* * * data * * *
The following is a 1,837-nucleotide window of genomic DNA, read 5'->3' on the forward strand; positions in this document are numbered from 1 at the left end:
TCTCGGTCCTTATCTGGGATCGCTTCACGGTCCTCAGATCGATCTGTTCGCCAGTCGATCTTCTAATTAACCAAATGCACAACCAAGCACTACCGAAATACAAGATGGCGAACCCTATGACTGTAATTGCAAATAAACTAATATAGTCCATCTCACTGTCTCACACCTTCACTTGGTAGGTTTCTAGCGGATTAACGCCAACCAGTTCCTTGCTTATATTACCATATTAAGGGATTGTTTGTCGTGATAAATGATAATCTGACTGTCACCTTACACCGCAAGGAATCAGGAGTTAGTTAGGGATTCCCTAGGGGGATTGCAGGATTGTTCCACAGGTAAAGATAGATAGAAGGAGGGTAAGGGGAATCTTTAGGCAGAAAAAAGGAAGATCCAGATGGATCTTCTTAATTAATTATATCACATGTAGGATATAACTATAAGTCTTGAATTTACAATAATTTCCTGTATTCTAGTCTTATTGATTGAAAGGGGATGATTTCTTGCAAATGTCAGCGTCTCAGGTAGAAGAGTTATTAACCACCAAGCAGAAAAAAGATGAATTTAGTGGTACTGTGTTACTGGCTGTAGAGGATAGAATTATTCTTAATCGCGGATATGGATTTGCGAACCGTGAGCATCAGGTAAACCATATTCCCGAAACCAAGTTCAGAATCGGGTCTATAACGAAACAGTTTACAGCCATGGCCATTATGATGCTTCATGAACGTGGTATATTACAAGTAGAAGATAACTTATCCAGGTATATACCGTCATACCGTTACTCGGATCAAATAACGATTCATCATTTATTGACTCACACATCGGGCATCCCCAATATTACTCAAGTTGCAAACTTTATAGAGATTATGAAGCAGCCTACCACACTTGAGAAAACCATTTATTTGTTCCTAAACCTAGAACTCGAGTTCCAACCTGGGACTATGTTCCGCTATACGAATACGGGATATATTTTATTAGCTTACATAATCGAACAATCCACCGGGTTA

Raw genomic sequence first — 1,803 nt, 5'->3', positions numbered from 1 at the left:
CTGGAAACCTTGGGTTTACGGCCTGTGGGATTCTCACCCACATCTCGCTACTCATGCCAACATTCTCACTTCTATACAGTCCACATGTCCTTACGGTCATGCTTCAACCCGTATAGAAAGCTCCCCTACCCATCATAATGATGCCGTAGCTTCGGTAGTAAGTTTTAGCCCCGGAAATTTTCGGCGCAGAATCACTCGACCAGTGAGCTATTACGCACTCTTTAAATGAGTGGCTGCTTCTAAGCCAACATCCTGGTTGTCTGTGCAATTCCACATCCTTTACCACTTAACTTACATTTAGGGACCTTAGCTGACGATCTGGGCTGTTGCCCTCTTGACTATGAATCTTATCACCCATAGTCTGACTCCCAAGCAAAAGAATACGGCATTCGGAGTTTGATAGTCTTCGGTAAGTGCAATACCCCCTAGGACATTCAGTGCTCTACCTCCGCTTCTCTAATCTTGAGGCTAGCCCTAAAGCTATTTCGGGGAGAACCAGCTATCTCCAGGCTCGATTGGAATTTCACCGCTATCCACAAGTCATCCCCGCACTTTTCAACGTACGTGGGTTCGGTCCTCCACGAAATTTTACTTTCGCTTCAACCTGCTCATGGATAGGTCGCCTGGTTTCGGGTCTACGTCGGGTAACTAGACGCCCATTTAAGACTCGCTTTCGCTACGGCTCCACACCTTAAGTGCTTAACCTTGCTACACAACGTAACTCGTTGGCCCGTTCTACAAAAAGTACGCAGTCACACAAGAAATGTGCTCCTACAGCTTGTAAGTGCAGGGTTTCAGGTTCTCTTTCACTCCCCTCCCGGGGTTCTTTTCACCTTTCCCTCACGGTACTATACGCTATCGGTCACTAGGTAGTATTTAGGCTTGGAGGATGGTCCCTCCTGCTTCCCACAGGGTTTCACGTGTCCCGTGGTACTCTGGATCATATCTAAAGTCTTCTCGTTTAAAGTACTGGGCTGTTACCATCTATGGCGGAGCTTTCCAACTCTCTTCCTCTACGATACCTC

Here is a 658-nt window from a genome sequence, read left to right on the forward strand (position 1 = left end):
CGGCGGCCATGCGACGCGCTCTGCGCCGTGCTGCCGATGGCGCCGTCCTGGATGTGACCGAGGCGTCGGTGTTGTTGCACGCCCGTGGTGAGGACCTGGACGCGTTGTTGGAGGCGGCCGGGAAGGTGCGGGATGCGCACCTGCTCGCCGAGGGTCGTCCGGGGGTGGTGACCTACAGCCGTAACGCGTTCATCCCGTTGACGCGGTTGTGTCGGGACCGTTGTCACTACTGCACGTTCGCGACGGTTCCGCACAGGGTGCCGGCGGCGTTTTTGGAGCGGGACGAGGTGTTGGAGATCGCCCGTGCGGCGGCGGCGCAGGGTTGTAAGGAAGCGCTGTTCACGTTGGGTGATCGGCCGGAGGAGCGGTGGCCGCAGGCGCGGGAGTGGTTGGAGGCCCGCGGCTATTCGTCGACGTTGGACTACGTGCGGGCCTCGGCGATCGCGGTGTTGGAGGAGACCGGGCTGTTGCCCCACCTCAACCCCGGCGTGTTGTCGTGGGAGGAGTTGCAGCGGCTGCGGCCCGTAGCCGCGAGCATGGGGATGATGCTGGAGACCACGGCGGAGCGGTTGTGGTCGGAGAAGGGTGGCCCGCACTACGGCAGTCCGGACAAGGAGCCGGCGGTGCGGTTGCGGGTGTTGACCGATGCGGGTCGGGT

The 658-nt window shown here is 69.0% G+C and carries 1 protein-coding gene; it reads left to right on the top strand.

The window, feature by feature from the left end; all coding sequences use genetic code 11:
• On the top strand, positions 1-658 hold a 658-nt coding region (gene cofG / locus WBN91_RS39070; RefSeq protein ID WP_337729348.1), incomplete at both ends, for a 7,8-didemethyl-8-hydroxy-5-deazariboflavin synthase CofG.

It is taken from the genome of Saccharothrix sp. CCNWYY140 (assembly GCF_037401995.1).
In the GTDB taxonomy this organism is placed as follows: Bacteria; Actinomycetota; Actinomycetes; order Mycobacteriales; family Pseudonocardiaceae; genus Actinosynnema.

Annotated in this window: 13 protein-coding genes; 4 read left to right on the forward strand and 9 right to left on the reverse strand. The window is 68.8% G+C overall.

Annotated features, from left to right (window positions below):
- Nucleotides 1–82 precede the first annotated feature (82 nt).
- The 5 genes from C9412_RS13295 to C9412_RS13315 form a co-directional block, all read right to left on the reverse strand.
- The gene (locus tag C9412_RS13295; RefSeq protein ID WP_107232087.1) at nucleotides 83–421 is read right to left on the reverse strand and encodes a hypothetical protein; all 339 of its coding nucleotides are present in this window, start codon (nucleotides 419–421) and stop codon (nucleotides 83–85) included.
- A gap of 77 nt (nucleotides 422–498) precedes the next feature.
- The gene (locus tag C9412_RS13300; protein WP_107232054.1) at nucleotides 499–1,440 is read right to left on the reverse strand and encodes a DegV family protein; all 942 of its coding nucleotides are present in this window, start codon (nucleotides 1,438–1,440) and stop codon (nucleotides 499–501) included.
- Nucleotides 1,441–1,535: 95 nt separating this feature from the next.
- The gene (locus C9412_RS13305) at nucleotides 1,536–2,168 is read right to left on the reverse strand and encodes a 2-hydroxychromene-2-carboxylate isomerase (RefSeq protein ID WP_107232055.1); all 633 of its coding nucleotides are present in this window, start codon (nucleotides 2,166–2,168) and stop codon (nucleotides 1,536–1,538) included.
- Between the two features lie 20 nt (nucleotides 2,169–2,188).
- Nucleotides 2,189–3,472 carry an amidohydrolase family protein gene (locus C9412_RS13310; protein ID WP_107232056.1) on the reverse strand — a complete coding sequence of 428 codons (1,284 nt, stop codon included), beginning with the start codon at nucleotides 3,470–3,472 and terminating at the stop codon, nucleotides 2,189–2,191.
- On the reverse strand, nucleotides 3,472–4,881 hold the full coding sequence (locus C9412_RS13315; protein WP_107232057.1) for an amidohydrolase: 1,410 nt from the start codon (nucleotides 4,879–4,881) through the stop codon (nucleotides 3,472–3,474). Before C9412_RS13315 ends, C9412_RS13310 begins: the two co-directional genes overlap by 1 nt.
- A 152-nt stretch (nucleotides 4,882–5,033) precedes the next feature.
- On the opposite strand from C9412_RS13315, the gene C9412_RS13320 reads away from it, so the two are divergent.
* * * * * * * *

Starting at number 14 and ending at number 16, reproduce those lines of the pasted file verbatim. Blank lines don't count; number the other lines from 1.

- Nucleotides 1–82 precede the first annotated feature (82 nt).
- The 5 genes from C9412_RS13295 to C9412_RS13315 form a co-directional block, all read right to left on the reverse strand.
- The gene (locus tag C9412_RS13295; RefSeq protein ID WP_107232087.1) at nucleotides 83–421 is read right to left on the reverse strand and encodes a hypothetical protein; all 339 of its coding nucleotides are present in this window, start codon (nucleotides 419–421) and stop codon (nucleotides 83–85) included.